I can't tell what background you have, so here are some things you probably already know.

Let's start with a smooth projective curve $C$ over $\mathbb{F}_q$. We want to attach a zeta function to it by analogy with the Dedekind zeta function of a number field. The analogue of an ideal is then an effective rational divisor $D$, and the analogue of the norm is $q^{\deg D}$ (think about the case of a smooth affine curve). So we are led to define

$$\zeta_C(s) = \sum_{D \ge 0} \frac{1}{q^{s \deg D}}$$

where the sum runs over all effective divisors. **Edit:** I forgot to mention something important! This zeta function has an Euler product. Of course, that's not hard to see because of how divisors are defined, but it's still worth mentioning because it supports the argument that this really is the zeta function we want.

A purely combinatorial argument, which is explained in these two blog posts, shows that this is equal to

$$\zeta_C(s) = \exp \left( \sum_{k \ge 1} \frac{N_k}{k} q^{ks} \right)$$

where $N_k$ is the number of points on $C$ over $\mathbb{F}_{q^k}$. This definition readily extends to an arbitrary variety over $\mathbb{F}_q$ (although I am less sure if there is a direct connection to divisors in this setting), so we can adopt it for an arbitrary variety $X$.

This definition has some nice properties that make it rather natural: for example $\zeta_X(s) \zeta_Y(s)$ is just the zeta function of the disjoint union of $X$ and $Y$.

The above definition brings to mind the definition of the Lefschetz zeta function. In zeta function language, the Lefschetz fixed point theorem can be stated as follows: if $X$ is a compact polyhedron of dimension $n$ and $f : X \to X$ a continuous function, then

$$\zeta_f(t) = \exp \left( \sum_{k \ge 1} \frac{ L(f^k)}{k} t^k \right) = \prod_{i=0}^n \det (1 - tf_{\ast} | H_i(X, \mathbb{Q}))^{(-1)^{i+1}}$$

where the RHS is the alternating product of the characteristic polynomials of $f$ acting on homology. Given that $L(f^k)$ is a topologically refined version of "the number of fixed points of $f^k$," Weil was led to the following idea:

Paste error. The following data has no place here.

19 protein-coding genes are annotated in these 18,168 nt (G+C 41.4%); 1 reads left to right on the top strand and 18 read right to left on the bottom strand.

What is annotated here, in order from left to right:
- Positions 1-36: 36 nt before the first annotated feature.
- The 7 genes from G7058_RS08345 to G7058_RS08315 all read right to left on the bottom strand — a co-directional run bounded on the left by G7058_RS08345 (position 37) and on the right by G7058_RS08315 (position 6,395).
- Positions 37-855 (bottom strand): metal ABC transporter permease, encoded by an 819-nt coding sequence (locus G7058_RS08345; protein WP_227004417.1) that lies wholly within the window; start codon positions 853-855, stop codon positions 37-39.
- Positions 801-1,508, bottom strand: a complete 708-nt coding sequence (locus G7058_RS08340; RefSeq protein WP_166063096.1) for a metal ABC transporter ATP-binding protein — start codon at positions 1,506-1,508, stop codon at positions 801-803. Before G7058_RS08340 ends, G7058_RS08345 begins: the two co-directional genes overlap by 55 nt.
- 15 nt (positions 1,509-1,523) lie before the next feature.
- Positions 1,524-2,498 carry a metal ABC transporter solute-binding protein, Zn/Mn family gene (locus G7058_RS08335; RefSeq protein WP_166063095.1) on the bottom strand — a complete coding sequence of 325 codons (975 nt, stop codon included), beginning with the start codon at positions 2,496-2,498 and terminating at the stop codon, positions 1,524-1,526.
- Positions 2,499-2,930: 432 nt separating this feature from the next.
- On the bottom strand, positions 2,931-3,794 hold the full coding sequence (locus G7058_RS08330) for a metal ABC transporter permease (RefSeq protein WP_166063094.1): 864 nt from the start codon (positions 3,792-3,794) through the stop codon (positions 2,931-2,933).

- The number of points on $X$ over $\mathbb{F}_{q^k}$ is the number of fixed points of the $k^{th}$ power of the Frobenius map acting on the points of $C$ over $\overline{ \mathbb{F}_q }$.
- So, if there were a good (co)homology theory for varieties over finite fields, one might imagine that a similar product formula could for $\zeta_X(s)$ ($X$ a variety over a finite field) hold based on the induced action of $f$ on (co)homology.

My understanding is that this idea was backed up by the working out of several examples.

As for what the signs are doing in the Lefschetz fixed point theorem, my understanding here is incomplete, but as far as I can tell the basic idea is that if you want to define a notion of trace for a chain map $f : C_{\bullet} \to C_{\bullet}$ (where $C_{\bullet}$ is, say, a chain complex of $\mathbb{Q}$-vector spaces) that is invariant under chain homotopy, I think in some sense the natural definition must be the alternating sum of the traces over the chain groups. This is invariant because it's the same as the alternating sum of the traces over the homology groups.

I am positive this is the "correct" definition but I don't really have the background to explain why.